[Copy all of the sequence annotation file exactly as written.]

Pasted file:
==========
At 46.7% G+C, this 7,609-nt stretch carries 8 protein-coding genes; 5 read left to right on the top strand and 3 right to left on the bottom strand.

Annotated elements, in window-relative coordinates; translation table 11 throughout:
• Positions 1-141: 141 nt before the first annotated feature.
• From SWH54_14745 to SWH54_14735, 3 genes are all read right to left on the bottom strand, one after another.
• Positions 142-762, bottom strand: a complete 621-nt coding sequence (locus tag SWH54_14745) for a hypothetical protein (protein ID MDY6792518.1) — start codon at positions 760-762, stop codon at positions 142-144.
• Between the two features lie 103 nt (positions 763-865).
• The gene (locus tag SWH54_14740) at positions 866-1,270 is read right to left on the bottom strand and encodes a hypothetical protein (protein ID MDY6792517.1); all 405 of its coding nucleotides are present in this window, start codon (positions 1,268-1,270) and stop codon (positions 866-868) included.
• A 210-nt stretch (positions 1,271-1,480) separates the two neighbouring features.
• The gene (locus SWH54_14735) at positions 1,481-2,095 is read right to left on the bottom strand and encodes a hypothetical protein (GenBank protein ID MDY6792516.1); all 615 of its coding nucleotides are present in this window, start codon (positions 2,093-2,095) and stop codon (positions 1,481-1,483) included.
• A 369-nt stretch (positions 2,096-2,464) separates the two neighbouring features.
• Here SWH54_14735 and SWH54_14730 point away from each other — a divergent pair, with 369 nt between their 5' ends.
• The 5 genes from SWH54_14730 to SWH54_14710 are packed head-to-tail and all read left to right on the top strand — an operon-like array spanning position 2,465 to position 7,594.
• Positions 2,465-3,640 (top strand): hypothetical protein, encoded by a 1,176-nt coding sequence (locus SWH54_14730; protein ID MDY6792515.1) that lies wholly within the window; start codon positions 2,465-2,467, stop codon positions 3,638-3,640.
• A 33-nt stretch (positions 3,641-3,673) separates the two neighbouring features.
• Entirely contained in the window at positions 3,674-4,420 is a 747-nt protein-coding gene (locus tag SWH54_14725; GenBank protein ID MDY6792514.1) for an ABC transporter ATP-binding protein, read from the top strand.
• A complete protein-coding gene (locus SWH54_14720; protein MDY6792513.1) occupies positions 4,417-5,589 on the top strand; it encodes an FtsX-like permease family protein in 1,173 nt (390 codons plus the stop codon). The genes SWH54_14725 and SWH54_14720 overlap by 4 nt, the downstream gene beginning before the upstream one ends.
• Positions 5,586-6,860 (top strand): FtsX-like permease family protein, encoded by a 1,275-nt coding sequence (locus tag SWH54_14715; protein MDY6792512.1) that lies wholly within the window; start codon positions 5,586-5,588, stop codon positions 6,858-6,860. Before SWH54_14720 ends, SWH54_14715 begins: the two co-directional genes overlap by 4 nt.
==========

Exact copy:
At 46.7% G+C, this 7,609-nt stretch carries 8 protein-coding genes; 5 read left to right on the top strand and 3 right to left on the bottom strand.

Annotated elements, in window-relative coordinates; translation table 11 throughout:
• Positions 1-141: 141 nt before the first annotated feature.
• From SWH54_14745 to SWH54_14735, 3 genes are all read right to left on the bottom strand, one after another.
• Positions 142-762, bottom strand: a complete 621-nt coding sequence (locus tag SWH54_14745) for a hypothetical protein (protein ID MDY6792518.1) — start codon at positions 760-762, stop codon at positions 142-144.
• Between the two features lie 103 nt (positions 763-865).
• The gene (locus tag SWH54_14740) at positions 866-1,270 is read right to left on the bottom strand and encodes a hypothetical protein (protein ID MDY6792517.1); all 405 of its coding nucleotides are present in this window, start codon (positions 1,268-1,270) and stop codon (positions 866-868) included.
• A 210-nt stretch (positions 1,271-1,480) separates the two neighbouring features.
• The gene (locus SWH54_14735) at positions 1,481-2,095 is read right to left on the bottom strand and encodes a hypothetical protein (GenBank protein ID MDY6792516.1); all 615 of its coding nucleotides are present in this window, start codon (positions 2,093-2,095) and stop codon (positions 1,481-1,483) included.
• A 369-nt stretch (positions 2,096-2,464) separates the two neighbouring features.
• Here SWH54_14735 and SWH54_14730 point away from each other — a divergent pair, with 369 nt between their 5' ends.
• The 5 genes from SWH54_14730 to SWH54_14710 are packed head-to-tail and all read left to right on the top strand — an operon-like array spanning position 2,465 to position 7,594.
• Positions 2,465-3,640 (top strand): hypothetical protein, encoded by a 1,176-nt coding sequence (locus SWH54_14730; protein ID MDY6792515.1) that lies wholly within the window; start codon positions 2,465-2,467, stop codon positions 3,638-3,640.
• A 33-nt stretch (positions 3,641-3,673) separates the two neighbouring features.
• Entirely contained in the window at positions 3,674-4,420 is a 747-nt protein-coding gene (locus tag SWH54_14725; GenBank protein ID MDY6792514.1) for an ABC transporter ATP-binding protein, read from the top strand.
• A complete protein-coding gene (locus SWH54_14720; protein MDY6792513.1) occupies positions 4,417-5,589 on the top strand; it encodes an FtsX-like permease family protein in 1,173 nt (390 codons plus the stop codon). The genes SWH54_14725 and SWH54_14720 overlap by 4 nt, the downstream gene beginning before the upstream one ends.
• Positions 5,586-6,860 (top strand): FtsX-like permease family protein, encoded by a 1,275-nt coding sequence (locus tag SWH54_14715; protein MDY6792512.1) that lies wholly within the window; start codon positions 5,586-5,588, stop codon positions 6,858-6,860. Before SWH54_14720 ends, SWH54_14715 begins: the two co-directional genes overlap by 4 nt.